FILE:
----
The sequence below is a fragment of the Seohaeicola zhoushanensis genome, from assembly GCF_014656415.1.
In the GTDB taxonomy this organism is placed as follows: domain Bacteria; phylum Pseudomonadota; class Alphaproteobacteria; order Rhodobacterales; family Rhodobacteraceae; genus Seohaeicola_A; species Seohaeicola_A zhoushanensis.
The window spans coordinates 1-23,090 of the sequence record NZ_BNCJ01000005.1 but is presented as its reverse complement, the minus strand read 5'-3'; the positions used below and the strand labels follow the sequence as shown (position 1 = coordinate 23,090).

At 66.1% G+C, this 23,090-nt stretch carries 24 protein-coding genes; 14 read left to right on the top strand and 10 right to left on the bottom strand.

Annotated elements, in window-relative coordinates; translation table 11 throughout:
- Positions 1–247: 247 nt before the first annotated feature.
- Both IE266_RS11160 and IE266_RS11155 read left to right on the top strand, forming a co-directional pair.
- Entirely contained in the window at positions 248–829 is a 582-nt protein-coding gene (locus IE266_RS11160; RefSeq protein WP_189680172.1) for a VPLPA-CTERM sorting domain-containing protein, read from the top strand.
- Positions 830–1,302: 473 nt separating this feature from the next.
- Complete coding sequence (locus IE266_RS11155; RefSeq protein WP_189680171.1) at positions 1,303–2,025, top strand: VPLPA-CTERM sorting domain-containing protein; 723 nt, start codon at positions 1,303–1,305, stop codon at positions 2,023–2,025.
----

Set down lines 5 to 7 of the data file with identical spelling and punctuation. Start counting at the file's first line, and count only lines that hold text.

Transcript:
Annotated elements, in window-relative coordinates; translation table 11 throughout:
- Positions 1–247: 247 nt before the first annotated feature.
- Both IE266_RS11160 and IE266_RS11155 read left to right on the top strand, forming a co-directional pair.